20 July 2022
UIUC demos cubic GaN on large-area U-grooved silicon (100) dies
Gallium nitride (GaN) and its alloys (i.e. III-nitride semiconductors) are the backbones of solid-state lighting, and next-generation RF and power electronics. Most R&D in this material system is currently focused on its conventional, hexagonal (i.e. wurtzite) phase.
However, its cubic (i.e. zincblende) phase has more inherent advantages. These include: no polarization in the <100> growth direction, smaller bandgap, smaller electron-heavy hole effective masses, less Auger loss, larger optical gain, shorter radiative recombination lifetime, lower p-doping activation energy, higher hole mobility, and larger conduction-band offset.
Cubic III-nitride semiconductors might thus enable next-generation devices such as efficiency-droop-free III-nitride visible light-emitting diodes (LEDs) and as-grown, normally-off aluminium gallium nitride/gallium nitride (AlGaN/GaN) power transistors. However, the synthesis of cubic GaN has not been an easy task due to its metastability.
In ‘Structural and Optical Properties of Cubic GaN on U-grooved Si(100)’ (J.Lee, Y. C.Chiu, M.A.Johar and C.Bayram, Appl. Phys. Lett. 121, 032101 (2022)), a team at the University of Illinois at Urbana-Champaign (UIUC) team has reported a III-nitride materials breakthrough: the synthesis – by metal-organic chemical vapor deposition (MOCVD) – of low-defect-density, stable and pure-phase cubic GaN on the scalable silicon platform.
Specifically, scanning electron microscopy (SEM), atomic force microscopy (AFM) and transmission electron microscopy (TEM) studies reveal that cubic GaN shows no discernible threading dislocations and a low stacking fault density of 3.27±0.18´104cm-1.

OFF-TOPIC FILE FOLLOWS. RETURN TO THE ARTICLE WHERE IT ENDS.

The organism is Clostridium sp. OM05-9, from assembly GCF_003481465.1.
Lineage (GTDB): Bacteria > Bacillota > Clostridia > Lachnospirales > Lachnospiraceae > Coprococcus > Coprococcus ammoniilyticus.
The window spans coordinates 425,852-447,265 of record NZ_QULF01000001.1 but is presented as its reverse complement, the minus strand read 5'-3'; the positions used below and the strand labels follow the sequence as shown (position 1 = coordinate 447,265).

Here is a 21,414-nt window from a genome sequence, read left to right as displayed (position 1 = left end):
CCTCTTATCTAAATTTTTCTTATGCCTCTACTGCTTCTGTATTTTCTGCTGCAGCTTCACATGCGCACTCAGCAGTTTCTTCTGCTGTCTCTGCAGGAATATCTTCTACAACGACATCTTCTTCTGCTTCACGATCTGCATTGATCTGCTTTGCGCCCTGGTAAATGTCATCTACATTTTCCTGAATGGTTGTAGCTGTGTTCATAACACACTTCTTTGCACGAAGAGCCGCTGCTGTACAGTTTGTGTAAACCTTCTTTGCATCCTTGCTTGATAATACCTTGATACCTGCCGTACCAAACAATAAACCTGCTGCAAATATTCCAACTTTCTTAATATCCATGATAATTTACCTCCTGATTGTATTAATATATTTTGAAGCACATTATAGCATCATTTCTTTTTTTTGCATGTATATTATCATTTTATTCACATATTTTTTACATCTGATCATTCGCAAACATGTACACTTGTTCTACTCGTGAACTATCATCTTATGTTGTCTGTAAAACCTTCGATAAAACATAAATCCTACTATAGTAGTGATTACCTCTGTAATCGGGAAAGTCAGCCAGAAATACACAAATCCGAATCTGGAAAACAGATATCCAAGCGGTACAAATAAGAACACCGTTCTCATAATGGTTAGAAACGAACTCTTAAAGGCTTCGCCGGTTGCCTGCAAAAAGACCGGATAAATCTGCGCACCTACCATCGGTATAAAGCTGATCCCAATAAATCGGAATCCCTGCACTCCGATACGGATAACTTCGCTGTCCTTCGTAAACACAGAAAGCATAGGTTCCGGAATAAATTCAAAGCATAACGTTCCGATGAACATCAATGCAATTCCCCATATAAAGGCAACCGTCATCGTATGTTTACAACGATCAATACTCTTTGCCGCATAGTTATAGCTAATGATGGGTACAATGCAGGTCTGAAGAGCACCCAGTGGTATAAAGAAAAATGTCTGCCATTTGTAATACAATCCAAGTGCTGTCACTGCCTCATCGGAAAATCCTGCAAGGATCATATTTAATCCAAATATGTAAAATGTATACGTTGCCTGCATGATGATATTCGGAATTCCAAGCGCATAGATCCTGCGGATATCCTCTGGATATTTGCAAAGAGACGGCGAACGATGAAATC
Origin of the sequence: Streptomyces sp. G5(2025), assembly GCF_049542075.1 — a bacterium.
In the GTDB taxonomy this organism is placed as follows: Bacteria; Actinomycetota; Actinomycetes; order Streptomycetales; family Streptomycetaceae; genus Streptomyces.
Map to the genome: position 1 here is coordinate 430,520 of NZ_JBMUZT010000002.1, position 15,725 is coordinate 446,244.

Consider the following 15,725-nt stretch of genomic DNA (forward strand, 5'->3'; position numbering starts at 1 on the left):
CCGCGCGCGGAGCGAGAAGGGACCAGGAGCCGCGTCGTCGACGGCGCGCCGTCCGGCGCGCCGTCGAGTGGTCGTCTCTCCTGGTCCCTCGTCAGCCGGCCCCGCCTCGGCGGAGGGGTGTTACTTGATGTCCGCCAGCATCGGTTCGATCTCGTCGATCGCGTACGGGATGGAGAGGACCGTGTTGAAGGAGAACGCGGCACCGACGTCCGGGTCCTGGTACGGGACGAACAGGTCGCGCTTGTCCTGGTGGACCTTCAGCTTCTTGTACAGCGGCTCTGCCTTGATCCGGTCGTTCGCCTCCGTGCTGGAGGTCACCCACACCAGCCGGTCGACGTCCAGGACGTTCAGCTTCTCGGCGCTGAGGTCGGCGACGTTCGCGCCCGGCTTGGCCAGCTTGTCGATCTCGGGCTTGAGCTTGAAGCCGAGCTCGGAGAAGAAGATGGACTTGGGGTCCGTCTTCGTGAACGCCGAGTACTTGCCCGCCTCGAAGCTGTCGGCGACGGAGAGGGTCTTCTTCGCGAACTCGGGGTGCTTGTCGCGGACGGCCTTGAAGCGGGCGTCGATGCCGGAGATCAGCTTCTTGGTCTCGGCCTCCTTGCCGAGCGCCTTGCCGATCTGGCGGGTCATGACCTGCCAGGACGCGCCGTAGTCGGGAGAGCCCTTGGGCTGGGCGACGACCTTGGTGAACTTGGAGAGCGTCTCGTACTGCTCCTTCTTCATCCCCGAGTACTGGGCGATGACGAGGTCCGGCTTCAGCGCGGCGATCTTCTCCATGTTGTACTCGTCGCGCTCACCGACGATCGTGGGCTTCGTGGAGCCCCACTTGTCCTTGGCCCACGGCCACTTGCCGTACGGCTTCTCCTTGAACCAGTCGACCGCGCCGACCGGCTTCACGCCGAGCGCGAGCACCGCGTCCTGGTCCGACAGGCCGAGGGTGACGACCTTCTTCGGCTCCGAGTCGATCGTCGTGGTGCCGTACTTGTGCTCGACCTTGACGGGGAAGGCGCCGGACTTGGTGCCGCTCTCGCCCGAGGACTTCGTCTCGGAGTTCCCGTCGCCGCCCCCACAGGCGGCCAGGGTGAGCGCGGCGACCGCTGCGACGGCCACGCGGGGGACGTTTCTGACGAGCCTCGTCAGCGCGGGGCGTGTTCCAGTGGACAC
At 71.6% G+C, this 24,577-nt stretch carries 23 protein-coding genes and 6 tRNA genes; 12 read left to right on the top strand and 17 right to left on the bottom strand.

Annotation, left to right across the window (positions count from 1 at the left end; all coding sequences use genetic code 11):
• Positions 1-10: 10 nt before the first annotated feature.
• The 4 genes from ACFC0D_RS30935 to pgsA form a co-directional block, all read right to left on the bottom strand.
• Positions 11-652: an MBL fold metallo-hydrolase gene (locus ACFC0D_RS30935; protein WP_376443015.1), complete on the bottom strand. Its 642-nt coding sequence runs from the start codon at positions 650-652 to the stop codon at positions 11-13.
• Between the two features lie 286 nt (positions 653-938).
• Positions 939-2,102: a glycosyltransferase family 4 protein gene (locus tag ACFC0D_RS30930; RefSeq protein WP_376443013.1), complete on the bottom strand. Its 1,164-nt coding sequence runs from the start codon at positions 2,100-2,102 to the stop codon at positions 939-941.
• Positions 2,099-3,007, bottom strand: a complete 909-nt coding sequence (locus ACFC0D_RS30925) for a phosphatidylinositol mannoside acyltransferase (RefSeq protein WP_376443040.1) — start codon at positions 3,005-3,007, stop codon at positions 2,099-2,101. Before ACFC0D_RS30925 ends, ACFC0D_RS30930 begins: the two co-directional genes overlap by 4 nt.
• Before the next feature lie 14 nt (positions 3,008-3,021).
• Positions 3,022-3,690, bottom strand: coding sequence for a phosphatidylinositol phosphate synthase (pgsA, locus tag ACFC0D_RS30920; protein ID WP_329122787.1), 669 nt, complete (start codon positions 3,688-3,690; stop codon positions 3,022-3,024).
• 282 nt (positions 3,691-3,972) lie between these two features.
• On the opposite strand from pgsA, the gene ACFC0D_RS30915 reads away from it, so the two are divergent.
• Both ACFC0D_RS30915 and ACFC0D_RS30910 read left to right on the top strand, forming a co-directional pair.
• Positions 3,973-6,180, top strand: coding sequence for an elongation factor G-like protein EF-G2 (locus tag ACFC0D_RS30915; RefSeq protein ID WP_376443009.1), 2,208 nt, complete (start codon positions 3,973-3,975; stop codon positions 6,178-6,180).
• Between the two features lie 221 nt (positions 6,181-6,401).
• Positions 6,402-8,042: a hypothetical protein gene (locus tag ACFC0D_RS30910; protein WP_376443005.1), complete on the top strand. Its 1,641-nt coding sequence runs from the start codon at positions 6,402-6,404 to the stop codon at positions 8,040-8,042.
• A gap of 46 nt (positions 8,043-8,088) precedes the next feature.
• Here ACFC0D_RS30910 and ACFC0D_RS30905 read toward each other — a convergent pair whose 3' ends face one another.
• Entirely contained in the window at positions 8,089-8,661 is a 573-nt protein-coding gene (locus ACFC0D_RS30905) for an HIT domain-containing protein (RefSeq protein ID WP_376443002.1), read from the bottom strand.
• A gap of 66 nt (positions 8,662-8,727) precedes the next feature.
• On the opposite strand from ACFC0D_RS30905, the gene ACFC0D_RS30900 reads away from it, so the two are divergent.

Picture: Cubic GaN epitaxy on large-area (~1cm2) U-grooved silicon (100) dies is demonstrated. (Top row) U-grooved silicon (100) and (middle row) cubic GaN atop (from left to right) Cross-sectional sketches, top-view photographs, top-view SEM images, and cross-sectional view SEM images of. (Bottom row) Cubic GaN structural characterization. (From left to right) Phase-mapping, tapping-mode AFM and bright-field top-view STEM images are shown. The plan-view STEM reveals that no threading dislocations or other types of dislocations on the cubic GaN surface. Stacking faults with a density of 3.27±0.18´104cm-1 are observed.
The researchers study the structural and optical properties and demonstrate, through temperature-dependent and time-resolved photoluminescence measurements, a high as-grown cubic GaN band-edge emission internal quantum efficiency (IQE) of ~26% (25.6%±0.9%).
As well as further identifying the optical defect levels, the researchers report a technique for selective etching of the low-temperature AlN buffer layer, SiO2 sidewalls, and hexagonal-phase GaN. This increases the efficiency to ~32% (31.6%±0.8%), attributed to the decrease in the radiative recombination lifetime via the removal of defective hexagonal-phase GaN. It also points to the potential path of achieving a continuous cubic GaN film.
Overall, the UIUC team reckons that, in reporting cubic GaN on U-grooved silicon with high structural and optical quality, it has demonstrated an encouraging stepping stone for creating next-generation cubic-phase-based III-nitride devices.